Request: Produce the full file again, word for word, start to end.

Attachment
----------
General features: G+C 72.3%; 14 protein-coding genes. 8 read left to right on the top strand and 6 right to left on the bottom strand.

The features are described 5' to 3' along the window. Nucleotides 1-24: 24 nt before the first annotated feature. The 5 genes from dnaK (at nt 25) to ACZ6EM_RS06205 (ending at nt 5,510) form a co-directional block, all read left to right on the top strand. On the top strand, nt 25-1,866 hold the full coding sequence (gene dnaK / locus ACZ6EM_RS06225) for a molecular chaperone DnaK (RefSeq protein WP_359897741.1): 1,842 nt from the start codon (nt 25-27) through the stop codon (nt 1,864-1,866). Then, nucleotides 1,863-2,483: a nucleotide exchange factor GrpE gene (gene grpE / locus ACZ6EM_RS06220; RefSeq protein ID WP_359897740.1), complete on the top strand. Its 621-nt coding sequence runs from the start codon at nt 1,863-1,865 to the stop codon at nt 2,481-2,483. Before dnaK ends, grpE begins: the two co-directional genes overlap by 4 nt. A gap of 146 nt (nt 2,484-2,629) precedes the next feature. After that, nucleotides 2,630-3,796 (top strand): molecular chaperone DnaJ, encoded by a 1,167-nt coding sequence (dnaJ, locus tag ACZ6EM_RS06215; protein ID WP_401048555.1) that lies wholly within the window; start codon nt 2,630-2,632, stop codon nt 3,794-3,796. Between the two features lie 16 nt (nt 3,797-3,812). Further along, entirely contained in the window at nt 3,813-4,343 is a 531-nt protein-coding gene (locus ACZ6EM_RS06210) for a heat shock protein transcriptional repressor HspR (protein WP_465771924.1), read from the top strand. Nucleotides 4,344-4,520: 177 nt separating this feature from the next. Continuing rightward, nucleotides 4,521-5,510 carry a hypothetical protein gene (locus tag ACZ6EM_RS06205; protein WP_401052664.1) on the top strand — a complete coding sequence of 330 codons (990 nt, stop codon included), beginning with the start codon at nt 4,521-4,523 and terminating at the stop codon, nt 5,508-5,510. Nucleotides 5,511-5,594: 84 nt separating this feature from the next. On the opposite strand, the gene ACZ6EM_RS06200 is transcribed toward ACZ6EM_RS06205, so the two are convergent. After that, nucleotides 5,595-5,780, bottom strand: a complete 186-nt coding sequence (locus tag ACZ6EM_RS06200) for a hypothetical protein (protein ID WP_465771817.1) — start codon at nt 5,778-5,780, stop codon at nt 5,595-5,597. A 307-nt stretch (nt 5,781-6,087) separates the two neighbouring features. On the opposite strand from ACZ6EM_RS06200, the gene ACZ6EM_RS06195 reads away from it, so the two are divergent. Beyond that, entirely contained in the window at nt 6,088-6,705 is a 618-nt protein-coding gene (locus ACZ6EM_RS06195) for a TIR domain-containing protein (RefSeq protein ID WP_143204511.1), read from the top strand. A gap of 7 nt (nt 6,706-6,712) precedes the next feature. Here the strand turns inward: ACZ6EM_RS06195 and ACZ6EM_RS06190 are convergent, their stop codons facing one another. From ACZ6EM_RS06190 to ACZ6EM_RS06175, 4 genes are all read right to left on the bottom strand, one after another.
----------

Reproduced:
General features: G+C 72.3%; 14 protein-coding genes. 8 read left to right on the top strand and 6 right to left on the bottom strand.

The features are described 5' to 3' along the window. Nucleotides 1-24: 24 nt before the first annotated feature. The 5 genes from dnaK (at nt 25) to ACZ6EM_RS06205 (ending at nt 5,510) form a co-directional block, all read left to right on the top strand. On the top strand, nt 25-1,866 hold the full coding sequence (gene dnaK / locus ACZ6EM_RS06225) for a molecular chaperone DnaK (RefSeq protein WP_359897741.1): 1,842 nt from the start codon (nt 25-27) through the stop codon (nt 1,864-1,866). Then, nucleotides 1,863-2,483: a nucleotide exchange factor GrpE gene (gene grpE / locus ACZ6EM_RS06220; RefSeq protein ID WP_359897740.1), complete on the top strand. Its 621-nt coding sequence runs from the start codon at nt 1,863-1,865 to the stop codon at nt 2,481-2,483. Before dnaK ends, grpE begins: the two co-directional genes overlap by 4 nt. A gap of 146 nt (nt 2,484-2,629) precedes the next feature. After that, nucleotides 2,630-3,796 (top strand): molecular chaperone DnaJ, encoded by a 1,167-nt coding sequence (dnaJ, locus tag ACZ6EM_RS06215; protein ID WP_401048555.1) that lies wholly within the window; start codon nt 2,630-2,632, stop codon nt 3,794-3,796. Between the two features lie 16 nt (nt 3,797-3,812). Further along, entirely contained in the window at nt 3,813-4,343 is a 531-nt protein-coding gene (locus ACZ6EM_RS06210) for a heat shock protein transcriptional repressor HspR (protein WP_465771924.1), read from the top strand. Nucleotides 4,344-4,520: 177 nt separating this feature from the next. Continuing rightward, nucleotides 4,521-5,510 carry a hypothetical protein gene (locus tag ACZ6EM_RS06205; protein WP_401052664.1) on the top strand — a complete coding sequence of 330 codons (990 nt, stop codon included), beginning with the start codon at nt 4,521-4,523 and terminating at the stop codon, nt 5,508-5,510. Nucleotides 5,511-5,594: 84 nt separating this feature from the next. On the opposite strand, the gene ACZ6EM_RS06200 is transcribed toward ACZ6EM_RS06205, so the two are convergent. After that, nucleotides 5,595-5,780, bottom strand: a complete 186-nt coding sequence (locus tag ACZ6EM_RS06200) for a hypothetical protein (protein ID WP_465771817.1) — start codon at nt 5,778-5,780, stop codon at nt 5,595-5,597. A 307-nt stretch (nt 5,781-6,087) separates the two neighbouring features. On the opposite strand from ACZ6EM_RS06200, the gene ACZ6EM_RS06195 reads away from it, so the two are divergent. Beyond that, entirely contained in the window at nt 6,088-6,705 is a 618-nt protein-coding gene (locus ACZ6EM_RS06195) for a TIR domain-containing protein (RefSeq protein ID WP_143204511.1), read from the top strand. A gap of 7 nt (nt 6,706-6,712) precedes the next feature. Here the strand turns inward: ACZ6EM_RS06195 and ACZ6EM_RS06190 are convergent, their stop codons facing one another. From ACZ6EM_RS06190 to ACZ6EM_RS06175, 4 genes are all read right to left on the bottom strand, one after another.